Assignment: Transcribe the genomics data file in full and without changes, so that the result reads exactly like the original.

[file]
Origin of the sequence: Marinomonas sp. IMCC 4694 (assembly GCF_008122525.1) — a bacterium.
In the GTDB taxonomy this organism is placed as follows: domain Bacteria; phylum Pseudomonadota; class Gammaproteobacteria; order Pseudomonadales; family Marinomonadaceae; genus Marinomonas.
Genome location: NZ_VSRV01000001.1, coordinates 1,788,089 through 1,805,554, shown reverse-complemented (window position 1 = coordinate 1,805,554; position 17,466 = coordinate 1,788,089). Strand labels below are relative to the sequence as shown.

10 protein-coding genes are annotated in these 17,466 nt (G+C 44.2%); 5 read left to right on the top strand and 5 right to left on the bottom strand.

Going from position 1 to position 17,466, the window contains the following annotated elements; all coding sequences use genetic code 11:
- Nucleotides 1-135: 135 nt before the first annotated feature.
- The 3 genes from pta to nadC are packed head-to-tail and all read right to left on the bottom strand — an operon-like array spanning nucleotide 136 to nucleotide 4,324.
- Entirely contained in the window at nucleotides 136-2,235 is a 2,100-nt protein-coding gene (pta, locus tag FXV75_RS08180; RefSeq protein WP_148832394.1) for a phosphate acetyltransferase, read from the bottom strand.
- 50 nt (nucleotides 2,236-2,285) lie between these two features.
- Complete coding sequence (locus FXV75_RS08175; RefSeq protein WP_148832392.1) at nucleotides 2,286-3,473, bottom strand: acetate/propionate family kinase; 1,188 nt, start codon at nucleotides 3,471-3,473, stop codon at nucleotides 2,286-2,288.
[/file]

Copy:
Origin of the sequence: Marinomonas sp. IMCC 4694 (assembly GCF_008122525.1) — a bacterium.
In the GTDB taxonomy this organism is placed as follows: domain Bacteria; phylum Pseudomonadota; class Gammaproteobacteria; order Pseudomonadales; family Marinomonadaceae; genus Marinomonas.
Genome location: NZ_VSRV01000001.1, coordinates 1,788,089 through 1,805,554, shown reverse-complemented (window position 1 = coordinate 1,805,554; position 17,466 = coordinate 1,788,089). Strand labels below are relative to the sequence as shown.

10 protein-coding genes are annotated in these 17,466 nt (G+C 44.2%); 5 read left to right on the top strand and 5 right to left on the bottom strand.

Going from position 1 to position 17,466, the window contains the following annotated elements; all coding sequences use genetic code 11:
- Nucleotides 1-135: 135 nt before the first annotated feature.
- The 3 genes from pta to nadC are packed head-to-tail and all read right to left on the bottom strand — an operon-like array spanning nucleotide 136 to nucleotide 4,324.
- Entirely contained in the window at nucleotides 136-2,235 is a 2,100-nt protein-coding gene (pta, locus tag FXV75_RS08180; RefSeq protein WP_148832394.1) for a phosphate acetyltransferase, read from the bottom strand.
- 50 nt (nucleotides 2,236-2,285) lie between these two features.
- Complete coding sequence (locus FXV75_RS08175; RefSeq protein WP_148832392.1) at nucleotides 2,286-3,473, bottom strand: acetate/propionate family kinase; 1,188 nt, start codon at nucleotides 3,471-3,473, stop codon at nucleotides 2,286-2,288.